The Minneapolis Star-Tribune ran a photo of Don Blyly standing amid the ruins of Uncle Hugo’s bookstore in the August 12 issue to highlight its story “Mpls. keeps landscape of rubble as city wants taxes before permit”.
Blyly’s predicament shows the Twin Cities are quite different in the way each applies a state law.
In Minneapolis, on a desolate lot where Don Blyly’s bookstore stood before being destroyed in the May riots, two men finish their cigarettes and then walk through a dangerous landscape filled with slippery debris and sharp objects. The city won’t let Blyly haul away his wreckage without a permit, and he can’t get a contractor to tell him how much it will cost to rebuild the store until that happens.
In St. Paul, where Jim Stage’s pharmacy burned down during the same disturbances, crews have already removed the bricks and scorched timbers. A steel fence keeps out trespassers. Stage expects construction of his new Lloyd’s Pharmacy to begin later this month.
The main reason for the different recoveries is simple: Minneapolis requires owners to prepay the second half of their 2020 property taxes in order to obtain a demolition permit. St. Paul does not….
…[Minneapolis] City officials say their hands are tied, pointing to a state law that prohibits the removal of any structures or standing timber until all of the taxes assessed against the building have been fully paid.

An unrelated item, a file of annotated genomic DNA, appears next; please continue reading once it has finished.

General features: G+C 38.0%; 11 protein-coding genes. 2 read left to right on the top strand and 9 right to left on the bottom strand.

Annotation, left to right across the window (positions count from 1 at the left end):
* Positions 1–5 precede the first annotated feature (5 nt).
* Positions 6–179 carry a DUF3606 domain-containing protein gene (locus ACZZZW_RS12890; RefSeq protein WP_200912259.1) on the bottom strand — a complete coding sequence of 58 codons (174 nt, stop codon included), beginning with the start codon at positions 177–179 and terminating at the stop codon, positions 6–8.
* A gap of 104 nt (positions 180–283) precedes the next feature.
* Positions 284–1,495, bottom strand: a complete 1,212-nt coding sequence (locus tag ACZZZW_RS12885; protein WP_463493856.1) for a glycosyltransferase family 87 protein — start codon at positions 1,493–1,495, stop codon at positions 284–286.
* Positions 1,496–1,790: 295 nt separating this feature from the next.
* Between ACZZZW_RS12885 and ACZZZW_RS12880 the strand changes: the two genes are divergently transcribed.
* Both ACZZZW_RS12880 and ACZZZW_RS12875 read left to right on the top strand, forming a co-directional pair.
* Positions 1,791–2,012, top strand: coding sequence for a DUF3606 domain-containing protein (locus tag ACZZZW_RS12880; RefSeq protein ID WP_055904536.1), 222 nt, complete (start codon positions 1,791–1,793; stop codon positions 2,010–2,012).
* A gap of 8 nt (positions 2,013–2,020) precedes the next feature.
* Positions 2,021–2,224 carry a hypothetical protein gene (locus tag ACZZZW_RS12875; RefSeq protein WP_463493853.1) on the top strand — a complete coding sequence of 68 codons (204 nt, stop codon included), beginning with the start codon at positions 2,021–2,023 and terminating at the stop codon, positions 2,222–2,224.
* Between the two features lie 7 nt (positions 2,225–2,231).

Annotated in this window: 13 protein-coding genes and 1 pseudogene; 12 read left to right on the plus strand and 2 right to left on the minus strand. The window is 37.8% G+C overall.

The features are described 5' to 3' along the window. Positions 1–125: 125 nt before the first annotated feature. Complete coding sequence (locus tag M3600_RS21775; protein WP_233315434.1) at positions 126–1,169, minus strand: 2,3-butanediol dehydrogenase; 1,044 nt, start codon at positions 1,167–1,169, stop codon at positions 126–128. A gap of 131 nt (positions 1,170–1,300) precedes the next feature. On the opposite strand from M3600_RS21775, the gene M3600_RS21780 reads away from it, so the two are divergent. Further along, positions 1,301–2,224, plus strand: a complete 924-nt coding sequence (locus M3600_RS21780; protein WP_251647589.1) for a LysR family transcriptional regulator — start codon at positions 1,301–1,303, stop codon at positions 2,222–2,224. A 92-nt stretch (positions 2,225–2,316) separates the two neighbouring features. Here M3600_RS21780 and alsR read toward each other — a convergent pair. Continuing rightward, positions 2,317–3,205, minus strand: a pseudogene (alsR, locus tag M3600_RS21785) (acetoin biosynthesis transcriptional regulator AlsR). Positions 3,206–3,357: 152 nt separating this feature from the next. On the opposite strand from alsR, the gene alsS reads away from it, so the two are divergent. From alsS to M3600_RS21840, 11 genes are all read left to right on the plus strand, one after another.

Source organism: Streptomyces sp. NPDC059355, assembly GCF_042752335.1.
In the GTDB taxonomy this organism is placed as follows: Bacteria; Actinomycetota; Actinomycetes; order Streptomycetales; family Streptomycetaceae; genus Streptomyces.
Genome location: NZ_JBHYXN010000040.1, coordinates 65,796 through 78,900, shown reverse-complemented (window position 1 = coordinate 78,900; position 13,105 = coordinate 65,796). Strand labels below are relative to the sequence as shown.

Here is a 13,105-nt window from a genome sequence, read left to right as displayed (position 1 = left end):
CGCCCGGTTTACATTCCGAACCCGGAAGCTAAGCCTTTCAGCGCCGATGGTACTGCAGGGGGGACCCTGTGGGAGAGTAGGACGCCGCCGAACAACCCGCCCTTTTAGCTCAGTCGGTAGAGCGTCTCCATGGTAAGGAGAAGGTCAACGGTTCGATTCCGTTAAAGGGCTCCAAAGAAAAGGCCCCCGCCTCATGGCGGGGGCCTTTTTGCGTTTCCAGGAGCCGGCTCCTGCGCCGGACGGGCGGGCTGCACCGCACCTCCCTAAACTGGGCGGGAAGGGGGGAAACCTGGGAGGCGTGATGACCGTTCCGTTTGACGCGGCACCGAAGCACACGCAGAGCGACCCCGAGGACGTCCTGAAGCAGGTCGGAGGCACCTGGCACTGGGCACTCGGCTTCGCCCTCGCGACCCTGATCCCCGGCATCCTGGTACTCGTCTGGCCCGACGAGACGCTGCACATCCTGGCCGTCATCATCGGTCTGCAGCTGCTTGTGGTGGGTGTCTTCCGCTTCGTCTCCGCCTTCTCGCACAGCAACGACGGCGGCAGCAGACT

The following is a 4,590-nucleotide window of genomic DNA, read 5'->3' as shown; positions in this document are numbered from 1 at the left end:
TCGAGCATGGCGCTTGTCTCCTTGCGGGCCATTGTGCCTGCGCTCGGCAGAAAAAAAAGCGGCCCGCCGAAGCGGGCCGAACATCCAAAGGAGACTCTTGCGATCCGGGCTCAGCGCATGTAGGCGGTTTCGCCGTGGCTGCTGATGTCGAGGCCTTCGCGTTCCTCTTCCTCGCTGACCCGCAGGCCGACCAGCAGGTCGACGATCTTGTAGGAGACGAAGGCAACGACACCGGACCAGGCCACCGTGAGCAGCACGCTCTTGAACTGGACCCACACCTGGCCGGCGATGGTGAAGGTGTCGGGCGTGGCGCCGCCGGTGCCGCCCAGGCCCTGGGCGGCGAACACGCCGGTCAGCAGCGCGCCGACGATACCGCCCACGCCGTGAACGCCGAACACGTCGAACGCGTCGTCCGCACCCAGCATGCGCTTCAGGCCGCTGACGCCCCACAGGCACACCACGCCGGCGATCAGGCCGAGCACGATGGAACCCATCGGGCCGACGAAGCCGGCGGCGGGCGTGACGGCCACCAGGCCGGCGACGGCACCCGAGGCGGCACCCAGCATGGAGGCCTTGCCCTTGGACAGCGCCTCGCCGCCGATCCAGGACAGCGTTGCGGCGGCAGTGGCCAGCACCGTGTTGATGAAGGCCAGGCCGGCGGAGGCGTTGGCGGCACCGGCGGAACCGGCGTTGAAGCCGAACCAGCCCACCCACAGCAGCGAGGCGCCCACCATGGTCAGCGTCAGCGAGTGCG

The law, however, leaves enforcement to the county, and Hennepin County officials said they made it clear to the city of Minneapolis this summer that they would not enforce the requirement for any riot-damaged properties.
Local business owners are appalled by the finger-pointing, noting that nearly 100 properties in Minneapolis were destroyed or severely damaged in the riots following the death of George Floyd. The vast majority of those properties are either still standing or have been turned into ugly and often dangerous piles of rubble. Owners say the lack of progress is discouraging reinvestment and sending customers to other parts of the metro.
Across the river, recovery is moving much faster:
In St. Paul, officials have been issuing demolition permits in as little as a week, records show.
Don Blyly shared full details of all the permit and other problems in a recent newsletter: “Save Uncle Hugo’s: August Update”.
[Thanks to Jack Lint for the story.]